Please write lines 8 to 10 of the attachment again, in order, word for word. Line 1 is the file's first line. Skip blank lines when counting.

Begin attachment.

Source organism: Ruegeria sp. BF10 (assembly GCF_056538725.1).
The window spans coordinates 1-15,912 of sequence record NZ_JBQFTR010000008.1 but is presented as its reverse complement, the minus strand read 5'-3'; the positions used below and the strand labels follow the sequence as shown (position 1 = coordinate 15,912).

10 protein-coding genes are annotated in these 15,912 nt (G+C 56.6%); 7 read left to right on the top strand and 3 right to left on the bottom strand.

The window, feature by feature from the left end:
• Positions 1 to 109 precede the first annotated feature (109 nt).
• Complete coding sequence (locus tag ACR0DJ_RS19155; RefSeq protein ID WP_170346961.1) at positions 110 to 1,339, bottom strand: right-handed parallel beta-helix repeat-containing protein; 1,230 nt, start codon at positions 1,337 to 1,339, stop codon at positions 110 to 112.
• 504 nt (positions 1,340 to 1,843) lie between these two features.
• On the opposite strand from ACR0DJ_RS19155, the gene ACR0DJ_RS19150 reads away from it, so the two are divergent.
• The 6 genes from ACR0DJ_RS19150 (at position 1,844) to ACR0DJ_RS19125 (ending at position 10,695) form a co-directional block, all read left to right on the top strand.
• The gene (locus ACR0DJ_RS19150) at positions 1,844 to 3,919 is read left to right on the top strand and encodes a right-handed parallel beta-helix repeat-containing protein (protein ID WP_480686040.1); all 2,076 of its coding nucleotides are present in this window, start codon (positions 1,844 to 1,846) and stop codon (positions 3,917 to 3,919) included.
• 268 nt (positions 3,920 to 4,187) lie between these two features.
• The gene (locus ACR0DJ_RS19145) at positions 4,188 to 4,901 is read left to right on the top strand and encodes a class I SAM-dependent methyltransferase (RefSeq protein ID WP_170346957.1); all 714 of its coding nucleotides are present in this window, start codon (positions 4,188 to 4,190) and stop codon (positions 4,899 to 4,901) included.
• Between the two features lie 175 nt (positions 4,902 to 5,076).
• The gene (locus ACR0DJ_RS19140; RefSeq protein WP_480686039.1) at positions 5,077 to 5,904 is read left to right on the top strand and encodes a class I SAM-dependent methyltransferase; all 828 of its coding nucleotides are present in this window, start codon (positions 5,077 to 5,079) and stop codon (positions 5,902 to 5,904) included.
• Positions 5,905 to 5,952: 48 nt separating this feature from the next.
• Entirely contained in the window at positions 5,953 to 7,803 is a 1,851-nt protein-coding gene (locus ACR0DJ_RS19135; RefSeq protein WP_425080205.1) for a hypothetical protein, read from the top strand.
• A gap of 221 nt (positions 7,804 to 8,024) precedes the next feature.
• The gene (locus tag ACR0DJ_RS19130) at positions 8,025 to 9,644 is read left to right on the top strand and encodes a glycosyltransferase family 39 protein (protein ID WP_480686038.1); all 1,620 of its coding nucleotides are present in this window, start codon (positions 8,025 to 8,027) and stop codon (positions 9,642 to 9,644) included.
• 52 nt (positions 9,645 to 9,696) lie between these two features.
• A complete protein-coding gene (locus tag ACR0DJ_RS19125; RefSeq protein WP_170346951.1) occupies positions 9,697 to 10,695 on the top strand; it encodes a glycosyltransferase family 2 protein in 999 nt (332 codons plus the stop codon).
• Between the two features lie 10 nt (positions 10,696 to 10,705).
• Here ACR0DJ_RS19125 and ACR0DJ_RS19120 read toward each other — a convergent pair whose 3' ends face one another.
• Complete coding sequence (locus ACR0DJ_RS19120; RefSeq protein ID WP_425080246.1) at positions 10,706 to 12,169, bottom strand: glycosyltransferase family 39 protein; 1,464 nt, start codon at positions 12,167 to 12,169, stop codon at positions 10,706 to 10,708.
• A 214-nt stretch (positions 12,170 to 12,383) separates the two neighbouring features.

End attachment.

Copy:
• On the opposite strand from ACR0DJ_RS19155, the gene ACR0DJ_RS19150 reads away from it, so the two are divergent.
• The 6 genes from ACR0DJ_RS19150 (at position 1,844) to ACR0DJ_RS19125 (ending at position 10,695) form a co-directional block, all read left to right on the top strand.
• The gene (locus ACR0DJ_RS19150) at positions 1,844 to 3,919 is read left to right on the top strand and encodes a right-handed parallel beta-helix repeat-containing protein (protein ID WP_480686040.1); all 2,076 of its coding nucleotides are present in this window, start codon (positions 1,844 to 1,846) and stop codon (positions 3,917 to 3,919) included.